Please stop this sun
Installation with poster, frame and skin lightening cream
91 x 61 cm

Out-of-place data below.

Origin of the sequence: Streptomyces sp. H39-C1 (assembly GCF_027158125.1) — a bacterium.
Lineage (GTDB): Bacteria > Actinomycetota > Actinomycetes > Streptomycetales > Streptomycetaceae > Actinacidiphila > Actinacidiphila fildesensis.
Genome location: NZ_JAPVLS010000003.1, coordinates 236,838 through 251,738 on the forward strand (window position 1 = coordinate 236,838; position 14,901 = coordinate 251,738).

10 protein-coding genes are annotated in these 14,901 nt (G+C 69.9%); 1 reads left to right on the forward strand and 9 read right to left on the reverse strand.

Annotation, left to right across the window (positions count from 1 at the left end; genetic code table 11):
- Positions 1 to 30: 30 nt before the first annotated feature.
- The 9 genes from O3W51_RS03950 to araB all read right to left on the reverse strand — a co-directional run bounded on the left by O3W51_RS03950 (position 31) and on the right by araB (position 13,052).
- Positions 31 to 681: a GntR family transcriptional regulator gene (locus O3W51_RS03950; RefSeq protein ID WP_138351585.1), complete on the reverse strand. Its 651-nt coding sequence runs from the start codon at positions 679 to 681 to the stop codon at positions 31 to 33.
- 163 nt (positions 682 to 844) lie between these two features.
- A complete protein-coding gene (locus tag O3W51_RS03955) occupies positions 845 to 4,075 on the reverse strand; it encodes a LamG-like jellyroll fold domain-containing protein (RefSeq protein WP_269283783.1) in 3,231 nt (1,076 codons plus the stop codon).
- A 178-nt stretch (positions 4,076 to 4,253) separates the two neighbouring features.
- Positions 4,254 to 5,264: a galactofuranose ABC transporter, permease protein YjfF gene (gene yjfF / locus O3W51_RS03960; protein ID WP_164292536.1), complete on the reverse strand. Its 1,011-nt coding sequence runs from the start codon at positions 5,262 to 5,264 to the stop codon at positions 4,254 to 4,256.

In Between gives context to the complexity of these relations and the ways artists are willing to risk crossing visible and invisible lines drawn by norms. Soufiane Ababri' s works attempt to highlight the process of loss of an authentic time and space for original ritual artefacts by studying classifications of some private collections of African art in Europe. Through the use of the document (exhibition catalogs, catalogs of auctions), there is a domination and violence at stake with the transformation of the perception of these artisans, manufacturers of objects; whose use according to their creations disappears in favor of a status symbol multiplied by the printing machines and technology. It’s just as if the institution’s secretary’s printer was stolen by the artist who made copies after copies of the archival image in question. In the exhibition space is presented a corpus of works in two acts. The first one refers to tradition and is composed of a group of black and white reproductions of a Dogon statue from Mali in West Africa, representing an ancestor. Some of these wooden sculptures were studied after ethnological missions in Mali mostly in the 1930s. The statue, originally symbolizing the protection of the ancestor, gets absorbed by this act of copying with machines, thus highlighting the inauthenticity of a visual recyclage that reminds us of folklore. There is a similar question at stake in the image of the revolutionary whose specificity gets absorbed by the massification of western culture. A bit further Soufiane Ababri is presenting a second act in reference to the figure of Malcolm X represented on a poster purchased on Ebay, that any teenager could hang in his bedroom next to his computer. Ababri partially shows the poster, hiding intentionally some of the potentialities of the hero's image. From the ritual purpose of African statues to their representation, is there a loss of the original at stake? This raises the question of a distinction between "nature" and "culture" which is also inherent in the Agency archive. Ababri seeks to parasitize the hegemony of these representations by allowing the visitor to doubt about what we see and thus escape any fixed form or pattern.